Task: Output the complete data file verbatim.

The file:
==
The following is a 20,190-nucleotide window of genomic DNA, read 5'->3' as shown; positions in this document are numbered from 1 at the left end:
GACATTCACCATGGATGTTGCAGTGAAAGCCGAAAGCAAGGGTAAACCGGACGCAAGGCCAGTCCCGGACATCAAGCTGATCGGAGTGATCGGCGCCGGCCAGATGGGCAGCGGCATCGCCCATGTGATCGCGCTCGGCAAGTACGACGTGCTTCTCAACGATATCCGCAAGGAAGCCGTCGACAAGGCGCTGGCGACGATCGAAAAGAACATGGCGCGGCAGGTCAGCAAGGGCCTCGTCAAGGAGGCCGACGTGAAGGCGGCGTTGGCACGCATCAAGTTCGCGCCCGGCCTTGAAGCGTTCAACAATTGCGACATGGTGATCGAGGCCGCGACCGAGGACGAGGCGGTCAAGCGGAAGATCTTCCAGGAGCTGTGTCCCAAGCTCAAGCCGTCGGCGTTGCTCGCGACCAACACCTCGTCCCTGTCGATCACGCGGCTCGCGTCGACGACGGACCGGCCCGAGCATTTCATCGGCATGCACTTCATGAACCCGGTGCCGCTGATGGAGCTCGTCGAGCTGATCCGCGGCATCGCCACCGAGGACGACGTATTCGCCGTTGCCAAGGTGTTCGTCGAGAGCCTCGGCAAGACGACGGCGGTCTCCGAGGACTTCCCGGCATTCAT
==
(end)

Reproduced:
The following is a 20,190-nucleotide window of genomic DNA, read 5'->3' as shown; positions in this document are numbered from 1 at the left end:
GACATTCACCATGGATGTTGCAGTGAAAGCCGAAAGCAAGGGTAAACCGGACGCAAGGCCAGTCCCGGACATCAAGCTGATCGGAGTGATCGGCGCCGGCCAGATGGGCAGCGGCATCGCCCATGTGATCGCGCTCGGCAAGTACGACGTGCTTCTCAACGATATCCGCAAGGAAGCCGTCGACAAGGCGCTGGCGACGATCGAAAAGAACATGGCGCGGCAGGTCAGCAAGGGCCTCGTCAAGGAGGCCGACGTGAAGGCGGCGTTGGCACGCATCAAGTTCGCGCCCGGCCTTGAAGCGTTCAACAATTGCGACATGGTGATCGAGGCCGCGACCGAGGACGAGGCGGTCAAGCGGAAGATCTTCCAGGAGCTGTGTCCCAAGCTCAAGCCGTCGGCGTTGCTCGCGACCAACACCTCGTCCCTGTCGATCACGCGGCTCGCGTCGACGACGGACCGGCCCGAGCATTTCATCGGCATGCACTTCATGAACCCGGTGCCGCTGATGGAGCTCGTCGAGCTGATCCGCGGCATCGCCACCGAGGACGACGTATTCGCCGTTGCCAAGGTGTTCGTCGAGAGCCTCGGCAAGACGACGGCGGTCTCCGAGGACTTCCCGGCATTCAT